Continue reading Privacy, identity, and autonomy in the age of big data and AI.

Categories: Technology

Combining creativity and analytics

Thu, 2019/05/02 - 08:00

David Boyle shares lessons on how analysts can harness data and creativity to build partnerships.

Continue reading Combining creativity and analytics.

Categories: Technology

Four short links: 2 May 2019

Thu, 2019/05/02 - 04:05

Network Computation, Algorithmic Bias, Social Robotics, Single Founders Do Fine

  1. When Should the Network Be the Computer? -- Researchers have repurposed programmable network devices to place small amounts of application computation in the network, sometimes yielding orders-of-magnitude performance gains. At the same time, effectively using these devices requires careful use of limited resources and managing deployment challenges. This paper provides a framework for principled use of in-network processing. We provide a set of guidelines for building robust and deployable in-network primitives, along with a taxonomy to help identify which applications can benefit from in-network processing and what types of devices they should use.
  2. The Myth of the Impartial Machine -- nifty exploration of algorithmic bias and where it comes from, with interactive data demos.
  3. What Can We Learn from Social Robotics Failures? (IEEE Spectrum) -- Long-term engagement is the holy grail, and the Gordian knot; We need artists; Embodiment does create emotional bonds; Design matters. This line got me: All-in-all, I predict that when designers will start their own social robotics companies and hire engineers, rather than the other way around, we will finally discover what the hidden need for home robots was in the first place.
  4. Cofounders and Single Founders -- In this paper, we examine the implications of founding alone versus as a group by using a unique data set of crowdfunded companies that together generated approximately $358 million in total revenue. We show that companies started by solo founders survive longer than those started by teams. Further, organizations started by solo founders generate more revenue than organizations started by founder pairs, and do not perform significantly different than larger teams. This suggests that the taken-for-granted assumption among scholars that entrepreneurship is best performed by teams should be reevaluated, with implications for theories of team performance and entrepreneurial strategy.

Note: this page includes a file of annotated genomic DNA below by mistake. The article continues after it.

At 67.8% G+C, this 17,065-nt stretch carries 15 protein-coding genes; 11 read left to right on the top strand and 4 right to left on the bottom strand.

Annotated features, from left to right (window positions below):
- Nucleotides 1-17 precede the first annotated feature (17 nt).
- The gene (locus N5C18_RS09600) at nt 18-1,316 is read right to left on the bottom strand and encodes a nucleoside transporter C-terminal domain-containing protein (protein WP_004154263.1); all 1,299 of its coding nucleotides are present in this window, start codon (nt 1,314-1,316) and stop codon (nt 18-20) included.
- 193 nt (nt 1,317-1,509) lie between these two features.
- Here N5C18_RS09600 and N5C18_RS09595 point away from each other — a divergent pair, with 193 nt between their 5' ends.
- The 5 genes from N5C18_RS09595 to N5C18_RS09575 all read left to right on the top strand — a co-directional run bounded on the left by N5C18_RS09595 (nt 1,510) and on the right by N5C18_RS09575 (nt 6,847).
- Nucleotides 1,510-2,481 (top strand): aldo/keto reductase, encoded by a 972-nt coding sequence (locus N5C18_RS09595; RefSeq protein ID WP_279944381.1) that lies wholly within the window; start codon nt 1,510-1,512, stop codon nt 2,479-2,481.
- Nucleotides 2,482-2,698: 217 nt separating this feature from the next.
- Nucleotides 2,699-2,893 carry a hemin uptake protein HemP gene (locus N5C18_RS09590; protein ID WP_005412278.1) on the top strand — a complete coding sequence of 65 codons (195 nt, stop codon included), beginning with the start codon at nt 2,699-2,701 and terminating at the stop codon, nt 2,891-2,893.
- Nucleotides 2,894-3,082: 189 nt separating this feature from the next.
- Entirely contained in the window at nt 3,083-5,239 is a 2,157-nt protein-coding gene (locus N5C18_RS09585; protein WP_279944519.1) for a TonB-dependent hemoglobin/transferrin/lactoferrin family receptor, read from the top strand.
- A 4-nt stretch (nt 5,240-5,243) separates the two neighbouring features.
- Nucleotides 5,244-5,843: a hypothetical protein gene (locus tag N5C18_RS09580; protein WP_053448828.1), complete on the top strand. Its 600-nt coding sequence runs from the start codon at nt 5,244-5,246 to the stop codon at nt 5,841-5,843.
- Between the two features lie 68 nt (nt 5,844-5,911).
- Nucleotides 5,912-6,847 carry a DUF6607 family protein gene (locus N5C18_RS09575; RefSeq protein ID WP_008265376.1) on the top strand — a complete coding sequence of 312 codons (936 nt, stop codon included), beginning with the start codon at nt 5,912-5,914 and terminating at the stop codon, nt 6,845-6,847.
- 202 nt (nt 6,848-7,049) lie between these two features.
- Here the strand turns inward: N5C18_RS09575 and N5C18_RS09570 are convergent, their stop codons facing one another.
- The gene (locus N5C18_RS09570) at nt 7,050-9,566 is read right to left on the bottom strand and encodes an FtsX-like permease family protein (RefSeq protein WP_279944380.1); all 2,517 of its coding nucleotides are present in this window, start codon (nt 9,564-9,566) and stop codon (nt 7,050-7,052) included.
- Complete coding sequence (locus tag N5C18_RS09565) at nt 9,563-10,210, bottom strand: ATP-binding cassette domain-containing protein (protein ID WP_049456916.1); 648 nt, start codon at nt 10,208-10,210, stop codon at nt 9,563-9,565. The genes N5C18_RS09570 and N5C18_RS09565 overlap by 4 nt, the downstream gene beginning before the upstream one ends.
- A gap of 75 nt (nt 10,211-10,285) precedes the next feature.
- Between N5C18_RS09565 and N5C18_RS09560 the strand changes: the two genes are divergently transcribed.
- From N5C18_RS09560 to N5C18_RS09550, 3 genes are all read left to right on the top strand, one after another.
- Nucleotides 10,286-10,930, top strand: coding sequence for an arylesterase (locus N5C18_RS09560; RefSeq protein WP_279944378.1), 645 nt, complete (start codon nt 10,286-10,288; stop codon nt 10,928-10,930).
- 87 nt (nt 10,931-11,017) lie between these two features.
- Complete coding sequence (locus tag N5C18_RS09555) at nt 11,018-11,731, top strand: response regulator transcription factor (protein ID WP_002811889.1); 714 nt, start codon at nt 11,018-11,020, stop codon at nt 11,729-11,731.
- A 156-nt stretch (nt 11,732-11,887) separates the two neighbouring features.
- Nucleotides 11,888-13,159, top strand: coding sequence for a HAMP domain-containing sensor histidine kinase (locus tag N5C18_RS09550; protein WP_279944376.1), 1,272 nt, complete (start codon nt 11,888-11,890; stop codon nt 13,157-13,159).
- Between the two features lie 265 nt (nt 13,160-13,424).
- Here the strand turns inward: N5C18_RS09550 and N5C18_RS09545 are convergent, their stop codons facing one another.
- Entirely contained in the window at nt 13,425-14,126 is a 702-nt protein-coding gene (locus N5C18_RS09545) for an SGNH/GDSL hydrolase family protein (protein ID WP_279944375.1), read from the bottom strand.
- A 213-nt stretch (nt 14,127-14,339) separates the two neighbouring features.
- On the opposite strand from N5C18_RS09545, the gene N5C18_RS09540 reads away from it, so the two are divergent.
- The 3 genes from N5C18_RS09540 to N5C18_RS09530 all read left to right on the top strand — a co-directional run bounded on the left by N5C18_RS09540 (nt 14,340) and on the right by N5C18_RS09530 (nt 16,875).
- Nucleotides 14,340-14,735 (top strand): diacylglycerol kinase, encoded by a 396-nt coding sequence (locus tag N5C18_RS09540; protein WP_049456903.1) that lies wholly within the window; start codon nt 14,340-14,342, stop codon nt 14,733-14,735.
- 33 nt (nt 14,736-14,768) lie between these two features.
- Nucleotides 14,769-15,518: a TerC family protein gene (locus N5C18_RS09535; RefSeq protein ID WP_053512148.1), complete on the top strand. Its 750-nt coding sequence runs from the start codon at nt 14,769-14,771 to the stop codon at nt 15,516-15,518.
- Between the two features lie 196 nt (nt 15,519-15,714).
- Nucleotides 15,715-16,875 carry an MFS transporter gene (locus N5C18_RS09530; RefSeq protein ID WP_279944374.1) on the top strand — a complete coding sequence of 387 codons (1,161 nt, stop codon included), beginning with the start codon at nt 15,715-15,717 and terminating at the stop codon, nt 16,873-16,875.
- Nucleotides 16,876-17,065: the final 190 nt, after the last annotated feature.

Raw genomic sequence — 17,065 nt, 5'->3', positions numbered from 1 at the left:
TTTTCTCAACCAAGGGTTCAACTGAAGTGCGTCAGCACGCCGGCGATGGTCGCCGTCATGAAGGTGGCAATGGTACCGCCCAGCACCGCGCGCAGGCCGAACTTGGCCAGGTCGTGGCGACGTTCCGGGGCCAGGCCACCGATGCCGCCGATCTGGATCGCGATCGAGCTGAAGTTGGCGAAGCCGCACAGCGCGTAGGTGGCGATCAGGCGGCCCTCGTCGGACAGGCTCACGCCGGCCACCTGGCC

Continue reading Four short links: 2 May 2019.

Categories: Technology

Highlights from the Strata Data Conference in London 2019

Wed, 2019/05/01 - 08:00

Watch highlights from expert talks covering machine learning, predictive analytics, data regulation, and more.

People from across the data world came together in London for the Strata Data Conference. Below you'll find links to highlights from the event.

Making the future

James Burke asks if we can use data and predictive analytics to take the guesswork out of prediction.

Finding your North Star

Cait O’Riordan discusses the North Star metric the Financial Times uses to drive subscriber growth.

Making data science useful

Cassie Kozyrkov explains how organizations can extract more value from their data.

Sustaining machine learning in the enterprise

Drawing insights from recent surveys, Ben Lorica analyzes important trends in machine learning.

Privacy, identity, and autonomy in the age of big data and AI

Sandra Wachter argues that a right to reasonable inferences could protect against new forms of discrimination.

Building data science capacity in your organization

Shingai Manjengwa shares insights from teaching data science to 300,000 online learners.

Combining creativity and analytics

David Boyle shares lessons on how analysts can harness data and creativity to build partnerships.

The enterprise data cloud

Mick Hollison explains why hybrid and multi-cloud will help organizations capitalize on the potential of machine learning and AI.

Rise of the (advertising) machines

Mike Tidmarsh looks at how data and AI are radically reshaping the world of marketing communications.

The unstoppable rise of white box data

Chris Taggart explains the benefits of white box data and outlines the structural shifts that are moving the data world toward this model.

BMW’s journey to the data-driven enterprise from the edge to AI

Tobias Burger and Amr Awadallah discuss some of BMW's most important use cases for data and AI.

-->

Continue reading Highlights from the Strata Data Conference in London 2019.

Categories: Technology

Making data science useful

Wed, 2019/05/01 - 08:00

Cassie Kozyrkov explains how organizations can extract more value from their data.

Continue reading Making data science useful.

Categories: Technology

Making the future

Wed, 2019/05/01 - 08:00

James Burke asks if we can use data and predictive analytics to take the guesswork out of prediction.

Continue reading Making the future.

Categories: Technology

The enterprise data cloud

Wed, 2019/05/01 - 08:00

Mick Hollison describes why hybrid and multi-cloud is the future for organizations that want to capitalize on machine learning and AI.

Continue reading The enterprise data cloud.

Categories: Technology

Sustaining machine learning in the enterprise

Wed, 2019/05/01 - 08:00

Drawing insights from recent surveys, Ben Lorica analyzes important trends in machine learning.

Continue reading Sustaining machine learning in the enterprise.

Categories: Technology

Pages